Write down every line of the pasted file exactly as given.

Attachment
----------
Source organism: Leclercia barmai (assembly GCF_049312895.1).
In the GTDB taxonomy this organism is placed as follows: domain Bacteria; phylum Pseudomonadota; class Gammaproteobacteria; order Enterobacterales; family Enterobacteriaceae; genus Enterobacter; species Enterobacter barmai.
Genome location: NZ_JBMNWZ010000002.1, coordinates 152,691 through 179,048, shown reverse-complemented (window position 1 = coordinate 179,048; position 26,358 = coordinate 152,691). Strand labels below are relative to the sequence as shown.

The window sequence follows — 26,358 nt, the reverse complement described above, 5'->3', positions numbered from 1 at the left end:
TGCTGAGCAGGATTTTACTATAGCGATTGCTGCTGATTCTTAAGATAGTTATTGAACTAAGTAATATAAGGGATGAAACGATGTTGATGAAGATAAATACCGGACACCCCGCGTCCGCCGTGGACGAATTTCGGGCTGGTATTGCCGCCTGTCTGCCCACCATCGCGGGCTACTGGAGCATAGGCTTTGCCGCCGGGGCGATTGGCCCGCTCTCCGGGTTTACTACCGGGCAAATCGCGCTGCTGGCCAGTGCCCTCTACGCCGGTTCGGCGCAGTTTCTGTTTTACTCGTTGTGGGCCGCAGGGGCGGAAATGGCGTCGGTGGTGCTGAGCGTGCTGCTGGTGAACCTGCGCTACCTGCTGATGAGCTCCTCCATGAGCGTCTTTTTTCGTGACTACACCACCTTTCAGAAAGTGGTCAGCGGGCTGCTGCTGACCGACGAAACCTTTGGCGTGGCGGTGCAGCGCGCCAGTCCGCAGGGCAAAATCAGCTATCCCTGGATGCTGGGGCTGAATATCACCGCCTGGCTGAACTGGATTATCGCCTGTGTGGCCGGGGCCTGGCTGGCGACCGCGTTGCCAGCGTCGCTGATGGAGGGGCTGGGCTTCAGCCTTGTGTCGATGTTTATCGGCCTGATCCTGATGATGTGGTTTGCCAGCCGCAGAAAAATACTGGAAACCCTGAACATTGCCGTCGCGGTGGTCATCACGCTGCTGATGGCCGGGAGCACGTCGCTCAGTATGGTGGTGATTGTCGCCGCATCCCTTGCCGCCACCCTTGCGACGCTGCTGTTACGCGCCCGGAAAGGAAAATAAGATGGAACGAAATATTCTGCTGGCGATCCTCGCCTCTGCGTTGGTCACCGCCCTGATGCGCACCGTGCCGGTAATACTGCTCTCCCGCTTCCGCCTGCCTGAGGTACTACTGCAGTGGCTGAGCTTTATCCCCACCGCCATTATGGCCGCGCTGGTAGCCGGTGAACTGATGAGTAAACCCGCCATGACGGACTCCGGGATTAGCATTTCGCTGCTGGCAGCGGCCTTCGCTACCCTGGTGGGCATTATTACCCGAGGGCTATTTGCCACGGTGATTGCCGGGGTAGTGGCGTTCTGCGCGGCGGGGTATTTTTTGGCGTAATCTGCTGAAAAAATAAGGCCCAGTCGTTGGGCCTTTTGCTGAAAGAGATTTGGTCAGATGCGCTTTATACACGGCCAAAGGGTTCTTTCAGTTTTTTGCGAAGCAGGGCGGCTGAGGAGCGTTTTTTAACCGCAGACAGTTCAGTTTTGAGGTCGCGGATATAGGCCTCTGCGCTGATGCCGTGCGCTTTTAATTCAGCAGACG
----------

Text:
Source organism: Leclercia barmai (assembly GCF_049312895.1).
In the GTDB taxonomy this organism is placed as follows: domain Bacteria; phylum Pseudomonadota; class Gammaproteobacteria; order Enterobacterales; family Enterobacteriaceae; genus Enterobacter; species Enterobacter barmai.
Genome location: NZ_JBMNWZ010000002.1, coordinates 152,691 through 179,048, shown reverse-complemented (window position 1 = coordinate 179,048; position 26,358 = coordinate 152,691). Strand labels below are relative to the sequence as shown.

The window sequence follows — 26,358 nt, the reverse complement described above, 5'->3', positions numbered from 1 at the left end:
TGCTGAGCAGGATTTTACTATAGCGATTGCTGCTGATTCTTAAGATAGTTATTGAACTAAGTAATATAAGGGATGAAACGATGTTGATGAAGATAAATACCGGACACCCCGCGTCCGCCGTGGACGAATTTCGGGCTGGTATTGCCGCCTGTCTGCCCACCATCGCGGGCTACTGGAGCATAGGCTTTGCCGCCGGGGCGATTGGCCCGCTCTCCGGGTTTACTACCGGGCAAATCGCGCTGCTGGCCAGTGCCCTCTACGCCGGTTCGGCGCAGTTTCTGTTTTACTCGTTGTGGGCCGCAGGGGCGGAAATGGCGTCGGTGGTGCTGAGCGTGCTGCTGGTGAACCTGCGCTACCTGCTGATGAGCTCCTCCATGAGCGTCTTTTTTCGTGACTACACCACCTTTCAGAAAGTGGTCAGCGGGCTGCTGCTGACCGACGAAACCTTTGGCGTGGCGGTGCAGCGCGCCAGTCCGCAGGGCAAAATCAGCTATCCCTGGATGCTGGGGCTGAATATCACCGCCTGGCTGAACTGGATTATCGCCTGTGTGGCCGGGGCCTGGCTGGCGACCGCGTTGCCAGCGTCGCTGATGGAGGGGCTGGGCTTCAGCCTTGTGTCGATGTTTATCGGCCTGATCCTGATGATGTGGTTTGCCAGCCGCAGAAAAATACTGGAAACCCTGAACATTGCCGTCGCGGTGGTCATCACGCTGCTGATGGCCGGGAGCACGTCGCTCAGTATGGTGGTGATTGTCGCCGCATCCCTTGCCGCCACCCTTGCGACGCTGCTGTTACGCGCCCGGAAAGGAAAATAAGATGGAACGAAATATTCTGCTGGCGATCCTCGCCTCTGCGTTGGTCACCGCCCTGATGCGCACCGTGCCGGTAATACTGCTCTCCCGCTTCCGCCTGCCTGAGGTACTACTGCAGTGGCTGAGCTTTATCCCCACCGCCATTATGGCCGCGCTGGTAGCCGGTGAACTGATGAGTAAACCCGCCATGACGGACTCCGGGATTAGCATTTCGCTGCTGGCAGCGGCCTTCGCTACCCTGGTGGGCATTATTACCCGAGGGCTATTTGCCACGGTGATTGCCGGGGTAGTGGCGTTCTGCGCGGCGGGGTATTTTTTGGCGTAATCTGCTGAAAAAATAAGGCCCAGTCGTTGGGCCTTTTGCTGAAAGAGATTTGGTCAGATGCGCTTTATACACGGCCAAAGGGTTCTTTCAGTTTTTTGCGAAGCAGGGCGGCTGAGGAGCGTTTTTTAACCGCAGACAGTTCAGTTTTGAGGTCGCGGATATAGGCCTCTGCGCTGATGCCGTGCGCTTTTAATTCAGCAGACG